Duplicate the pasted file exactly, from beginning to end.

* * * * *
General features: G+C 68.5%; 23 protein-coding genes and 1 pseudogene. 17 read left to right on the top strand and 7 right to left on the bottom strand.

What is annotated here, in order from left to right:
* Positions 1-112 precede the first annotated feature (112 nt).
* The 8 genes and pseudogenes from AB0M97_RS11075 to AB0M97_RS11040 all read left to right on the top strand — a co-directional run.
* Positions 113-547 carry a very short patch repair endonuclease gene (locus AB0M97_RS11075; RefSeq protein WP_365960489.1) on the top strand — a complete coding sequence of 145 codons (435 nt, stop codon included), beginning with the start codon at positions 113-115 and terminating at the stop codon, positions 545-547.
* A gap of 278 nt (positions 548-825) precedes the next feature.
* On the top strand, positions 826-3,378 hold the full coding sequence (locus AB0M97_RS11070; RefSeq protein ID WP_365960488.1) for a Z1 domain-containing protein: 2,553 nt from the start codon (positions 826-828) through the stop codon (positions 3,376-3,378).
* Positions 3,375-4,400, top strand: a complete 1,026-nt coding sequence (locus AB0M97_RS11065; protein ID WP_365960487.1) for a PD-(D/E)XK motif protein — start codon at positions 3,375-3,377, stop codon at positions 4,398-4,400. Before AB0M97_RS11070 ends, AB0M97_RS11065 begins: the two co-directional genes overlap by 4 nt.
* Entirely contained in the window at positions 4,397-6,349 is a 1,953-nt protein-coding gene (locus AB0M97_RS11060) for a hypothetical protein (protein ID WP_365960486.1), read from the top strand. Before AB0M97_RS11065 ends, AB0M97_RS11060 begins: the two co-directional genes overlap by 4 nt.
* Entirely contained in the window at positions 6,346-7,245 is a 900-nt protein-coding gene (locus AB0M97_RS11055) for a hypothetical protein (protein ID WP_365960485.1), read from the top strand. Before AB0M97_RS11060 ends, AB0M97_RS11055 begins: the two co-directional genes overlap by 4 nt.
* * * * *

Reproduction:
General features: G+C 68.5%; 23 protein-coding genes and 1 pseudogene. 17 read left to right on the top strand and 7 right to left on the bottom strand.

What is annotated here, in order from left to right:
* Positions 1-112 precede the first annotated feature (112 nt).
* The 8 genes and pseudogenes from AB0M97_RS11075 to AB0M97_RS11040 all read left to right on the top strand — a co-directional run.
* Positions 113-547 carry a very short patch repair endonuclease gene (locus AB0M97_RS11075; RefSeq protein WP_365960489.1) on the top strand — a complete coding sequence of 145 codons (435 nt, stop codon included), beginning with the start codon at positions 113-115 and terminating at the stop codon, positions 545-547.
* A gap of 278 nt (positions 548-825) precedes the next feature.
* On the top strand, positions 826-3,378 hold the full coding sequence (locus AB0M97_RS11070; RefSeq protein ID WP_365960488.1) for a Z1 domain-containing protein: 2,553 nt from the start codon (positions 826-828) through the stop codon (positions 3,376-3,378).
* Positions 3,375-4,400, top strand: a complete 1,026-nt coding sequence (locus AB0M97_RS11065; protein ID WP_365960487.1) for a PD-(D/E)XK motif protein — start codon at positions 3,375-3,377, stop codon at positions 4,398-4,400. Before AB0M97_RS11070 ends, AB0M97_RS11065 begins: the two co-directional genes overlap by 4 nt.
* Entirely contained in the window at positions 4,397-6,349 is a 1,953-nt protein-coding gene (locus AB0M97_RS11060) for a hypothetical protein (protein ID WP_365960486.1), read from the top strand. Before AB0M97_RS11065 ends, AB0M97_RS11060 begins: the two co-directional genes overlap by 4 nt.
* Entirely contained in the window at positions 6,346-7,245 is a 900-nt protein-coding gene (locus AB0M97_RS11055) for a hypothetical protein (protein ID WP_365960485.1), read from the top strand. Before AB0M97_RS11060 ends, AB0M97_RS11055 begins: the two co-directional genes overlap by 4 nt.